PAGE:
There were 8730 households, out of which 35.4% had children under the age of 18 living with them, 63.2% were married couples living together, 8.4% had a female householder with no husband present, and 25.9% were non-families. 22.5% of all households were made up of individuals, and 11.5% had someone living alone who was 65 years of age or older. The average household size was 2.72 and the average family size was 3.23.
In the town, the population was spread out, with 25.8% under the age of 18, 5.2% from 18 to 24, 30.6% from 25 to 44, 23.9% from 45 to 64, and 14.4% who were 65 years of age or older. The median age was 39 years. For every 100 females, there were 100.0 males. For every 100 females age 18 and over, there were 98.5 males.
The median income for a household in the town was $74,757, and the median income for a family was $84,458. Males had a median income of $54,243 versus $39,516 for females. The per capita income for the town was $32,117. About 1.5% of families and 2.2% of the population were below the poverty line, including 1.8% of those under age 18 and 4.7% of those age 65 or over.
Commuter rail service from Boston’s South Station is provided by the MBTA with the Walpole and Plimptonville stops on its Franklin Line.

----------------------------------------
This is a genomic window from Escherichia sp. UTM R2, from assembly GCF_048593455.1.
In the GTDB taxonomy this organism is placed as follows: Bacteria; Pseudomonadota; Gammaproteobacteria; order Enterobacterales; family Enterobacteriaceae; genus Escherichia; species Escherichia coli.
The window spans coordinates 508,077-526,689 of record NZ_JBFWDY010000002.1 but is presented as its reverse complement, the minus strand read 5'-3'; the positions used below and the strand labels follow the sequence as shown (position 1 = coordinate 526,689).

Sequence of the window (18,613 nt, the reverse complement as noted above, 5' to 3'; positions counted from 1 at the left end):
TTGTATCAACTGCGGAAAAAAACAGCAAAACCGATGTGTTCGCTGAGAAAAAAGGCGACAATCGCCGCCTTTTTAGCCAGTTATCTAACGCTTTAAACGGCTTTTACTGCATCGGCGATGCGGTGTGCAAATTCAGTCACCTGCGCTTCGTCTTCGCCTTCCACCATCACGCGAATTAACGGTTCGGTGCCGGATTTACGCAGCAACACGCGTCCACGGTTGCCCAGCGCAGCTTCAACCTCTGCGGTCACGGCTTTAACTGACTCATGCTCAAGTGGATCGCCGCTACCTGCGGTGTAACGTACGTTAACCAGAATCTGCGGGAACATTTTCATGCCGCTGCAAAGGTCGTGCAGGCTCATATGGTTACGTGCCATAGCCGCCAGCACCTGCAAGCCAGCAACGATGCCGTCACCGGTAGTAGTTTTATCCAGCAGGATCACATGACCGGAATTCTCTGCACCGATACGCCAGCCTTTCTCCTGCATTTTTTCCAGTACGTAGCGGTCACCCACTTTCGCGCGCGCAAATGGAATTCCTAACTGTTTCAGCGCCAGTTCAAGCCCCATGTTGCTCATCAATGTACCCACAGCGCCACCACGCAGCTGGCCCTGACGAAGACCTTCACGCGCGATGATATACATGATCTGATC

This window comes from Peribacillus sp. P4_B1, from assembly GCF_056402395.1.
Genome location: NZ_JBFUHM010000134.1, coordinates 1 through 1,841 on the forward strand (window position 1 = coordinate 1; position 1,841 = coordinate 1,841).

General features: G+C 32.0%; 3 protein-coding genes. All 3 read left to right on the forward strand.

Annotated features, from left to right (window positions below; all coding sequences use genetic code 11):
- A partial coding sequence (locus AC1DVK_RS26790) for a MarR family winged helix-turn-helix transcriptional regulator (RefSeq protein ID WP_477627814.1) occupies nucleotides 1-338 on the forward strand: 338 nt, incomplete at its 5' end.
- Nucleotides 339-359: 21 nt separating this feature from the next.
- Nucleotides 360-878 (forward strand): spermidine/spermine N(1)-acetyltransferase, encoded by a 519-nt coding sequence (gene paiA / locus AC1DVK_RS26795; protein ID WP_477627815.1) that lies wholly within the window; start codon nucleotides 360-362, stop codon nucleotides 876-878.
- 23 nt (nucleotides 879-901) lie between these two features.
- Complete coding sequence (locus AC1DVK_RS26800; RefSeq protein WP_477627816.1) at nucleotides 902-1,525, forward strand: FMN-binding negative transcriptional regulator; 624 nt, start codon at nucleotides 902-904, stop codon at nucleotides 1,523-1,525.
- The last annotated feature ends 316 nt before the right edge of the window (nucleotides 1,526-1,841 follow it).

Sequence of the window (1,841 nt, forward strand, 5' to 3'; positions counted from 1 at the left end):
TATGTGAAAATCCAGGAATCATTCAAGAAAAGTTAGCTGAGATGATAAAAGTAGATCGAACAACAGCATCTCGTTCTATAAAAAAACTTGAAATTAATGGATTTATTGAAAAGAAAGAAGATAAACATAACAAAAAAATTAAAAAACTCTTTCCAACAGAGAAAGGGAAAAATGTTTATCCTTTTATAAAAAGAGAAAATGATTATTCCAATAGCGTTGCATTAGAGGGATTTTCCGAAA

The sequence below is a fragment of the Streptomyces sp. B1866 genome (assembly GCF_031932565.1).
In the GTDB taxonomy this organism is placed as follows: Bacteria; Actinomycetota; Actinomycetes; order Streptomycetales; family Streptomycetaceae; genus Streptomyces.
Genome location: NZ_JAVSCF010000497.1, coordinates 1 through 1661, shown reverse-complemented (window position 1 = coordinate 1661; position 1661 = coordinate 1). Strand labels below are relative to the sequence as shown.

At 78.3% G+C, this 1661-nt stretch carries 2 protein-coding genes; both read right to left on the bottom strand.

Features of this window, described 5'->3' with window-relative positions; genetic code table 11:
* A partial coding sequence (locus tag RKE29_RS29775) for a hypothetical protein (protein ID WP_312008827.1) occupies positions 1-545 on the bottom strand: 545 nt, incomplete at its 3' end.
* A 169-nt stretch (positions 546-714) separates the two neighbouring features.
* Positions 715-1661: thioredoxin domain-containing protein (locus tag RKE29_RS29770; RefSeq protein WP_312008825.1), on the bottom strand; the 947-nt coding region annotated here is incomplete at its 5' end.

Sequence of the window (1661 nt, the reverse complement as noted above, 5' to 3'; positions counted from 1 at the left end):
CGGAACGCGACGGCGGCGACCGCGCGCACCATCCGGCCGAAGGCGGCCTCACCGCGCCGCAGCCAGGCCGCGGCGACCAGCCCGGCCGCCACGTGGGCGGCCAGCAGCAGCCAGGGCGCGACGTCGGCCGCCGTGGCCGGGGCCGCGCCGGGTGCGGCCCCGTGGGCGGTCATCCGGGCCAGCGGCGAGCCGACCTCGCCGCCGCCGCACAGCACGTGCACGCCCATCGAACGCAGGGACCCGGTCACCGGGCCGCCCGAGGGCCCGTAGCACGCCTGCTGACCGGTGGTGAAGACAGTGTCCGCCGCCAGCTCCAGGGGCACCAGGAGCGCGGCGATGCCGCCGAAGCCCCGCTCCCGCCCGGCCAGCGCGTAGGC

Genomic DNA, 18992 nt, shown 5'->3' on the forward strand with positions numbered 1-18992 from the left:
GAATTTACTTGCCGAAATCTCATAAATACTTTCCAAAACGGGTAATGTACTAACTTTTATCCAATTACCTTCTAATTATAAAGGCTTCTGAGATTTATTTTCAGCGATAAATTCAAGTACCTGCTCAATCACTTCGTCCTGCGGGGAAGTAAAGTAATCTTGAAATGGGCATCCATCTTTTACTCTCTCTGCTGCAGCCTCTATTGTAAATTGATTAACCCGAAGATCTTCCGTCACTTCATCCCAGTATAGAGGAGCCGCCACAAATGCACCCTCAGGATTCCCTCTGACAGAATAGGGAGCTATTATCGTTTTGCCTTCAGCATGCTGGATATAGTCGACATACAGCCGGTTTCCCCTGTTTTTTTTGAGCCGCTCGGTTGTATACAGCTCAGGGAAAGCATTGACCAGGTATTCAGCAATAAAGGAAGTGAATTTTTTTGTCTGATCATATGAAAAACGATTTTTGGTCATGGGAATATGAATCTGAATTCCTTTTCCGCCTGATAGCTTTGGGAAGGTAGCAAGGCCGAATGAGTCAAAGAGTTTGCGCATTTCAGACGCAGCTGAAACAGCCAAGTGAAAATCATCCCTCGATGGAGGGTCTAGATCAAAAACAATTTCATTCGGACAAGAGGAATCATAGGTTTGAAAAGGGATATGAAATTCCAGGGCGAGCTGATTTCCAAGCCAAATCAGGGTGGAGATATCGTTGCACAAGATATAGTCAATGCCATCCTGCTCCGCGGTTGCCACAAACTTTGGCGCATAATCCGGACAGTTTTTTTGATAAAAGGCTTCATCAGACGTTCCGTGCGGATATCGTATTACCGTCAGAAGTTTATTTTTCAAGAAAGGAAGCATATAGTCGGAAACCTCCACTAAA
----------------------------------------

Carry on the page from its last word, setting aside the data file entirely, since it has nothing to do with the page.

The 34E bus route also runs through Walpole, terminating in the center of town.
Walpole is bordered by: Dover to the North, Westwood, Canton and Norwood to the Northeast, Sharon to the East, Foxboro to the South, Norfolk and Medfield to the West.
You can only compare 4 properties, any new property added will replace the first one from the comparison.
Owning a home is a keystone of wealth… both financial affluence and emotional security.
27th February 2021Saturday!
The Realty Concierge
Privacy & Cookies Policy
Necessary cookies are absolutely essential for the website to function properly. This category only includes cookies that ensures basic functionalities and security features of the website. These cookies do not store any personal information.
Any cookies that may not be particularly necessary for the website to function and is used specifically to collect user personal data via analytics, ads, other embedded contents are termed as non-necessary cookies. It is mandatory to procure user consent prior to running these cookies on your website.